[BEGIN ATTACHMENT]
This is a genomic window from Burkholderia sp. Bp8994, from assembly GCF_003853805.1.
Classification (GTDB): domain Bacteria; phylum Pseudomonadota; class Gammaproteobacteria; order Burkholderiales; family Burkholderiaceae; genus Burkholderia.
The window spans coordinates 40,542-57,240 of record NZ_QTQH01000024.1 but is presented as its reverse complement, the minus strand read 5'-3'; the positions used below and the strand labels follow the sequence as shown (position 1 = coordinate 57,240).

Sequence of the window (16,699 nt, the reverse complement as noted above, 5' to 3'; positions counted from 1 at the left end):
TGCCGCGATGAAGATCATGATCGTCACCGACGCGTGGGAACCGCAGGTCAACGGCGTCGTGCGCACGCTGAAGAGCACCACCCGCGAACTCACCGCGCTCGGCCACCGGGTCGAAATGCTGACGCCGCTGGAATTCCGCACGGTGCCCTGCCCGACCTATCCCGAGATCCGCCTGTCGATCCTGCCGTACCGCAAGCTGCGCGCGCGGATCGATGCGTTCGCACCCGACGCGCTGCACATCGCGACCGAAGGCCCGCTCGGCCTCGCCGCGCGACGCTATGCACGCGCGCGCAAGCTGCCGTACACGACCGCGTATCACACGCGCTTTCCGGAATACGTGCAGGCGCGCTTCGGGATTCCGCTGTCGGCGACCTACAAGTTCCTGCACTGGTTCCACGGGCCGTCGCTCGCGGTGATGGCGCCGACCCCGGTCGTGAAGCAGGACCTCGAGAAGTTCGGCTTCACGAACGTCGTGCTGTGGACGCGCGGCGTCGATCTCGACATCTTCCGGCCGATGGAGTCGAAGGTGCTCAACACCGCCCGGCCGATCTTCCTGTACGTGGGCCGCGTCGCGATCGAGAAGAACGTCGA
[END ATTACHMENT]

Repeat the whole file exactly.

This is a genomic window from Burkholderia sp. Bp8994, from assembly GCF_003853805.1.
Classification (GTDB): domain Bacteria; phylum Pseudomonadota; class Gammaproteobacteria; order Burkholderiales; family Burkholderiaceae; genus Burkholderia.
The window spans coordinates 40,542-57,240 of record NZ_QTQH01000024.1 but is presented as its reverse complement, the minus strand read 5'-3'; the positions used below and the strand labels follow the sequence as shown (position 1 = coordinate 57,240).

Sequence of the window (16,699 nt, the reverse complement as noted above, 5' to 3'; positions counted from 1 at the left end):
TGCCGCGATGAAGATCATGATCGTCACCGACGCGTGGGAACCGCAGGTCAACGGCGTCGTGCGCACGCTGAAGAGCACCACCCGCGAACTCACCGCGCTCGGCCACCGGGTCGAAATGCTGACGCCGCTGGAATTCCGCACGGTGCCCTGCCCGACCTATCCCGAGATCCGCCTGTCGATCCTGCCGTACCGCAAGCTGCGCGCGCGGATCGATGCGTTCGCACCCGACGCGCTGCACATCGCGACCGAAGGCCCGCTCGGCCTCGCCGCGCGACGCTATGCACGCGCGCGCAAGCTGCCGTACACGACCGCGTATCACACGCGCTTTCCGGAATACGTGCAGGCGCGCTTCGGGATTCCGCTGTCGGCGACCTACAAGTTCCTGCACTGGTTCCACGGGCCGTCGCTCGCGGTGATGGCGCCGACCCCGGTCGTGAAGCAGGACCTCGAGAAGTTCGGCTTCACGAACGTCGTGCTGTGGACGCGCGGCGTCGATCTCGACATCTTCCGGCCGATGGAGTCGAAGGTGCTCAACACCGCCCGGCCGATCTTCCTGTACGTGGGCCGCGTCGCGATCGAGAAGAACGTCGA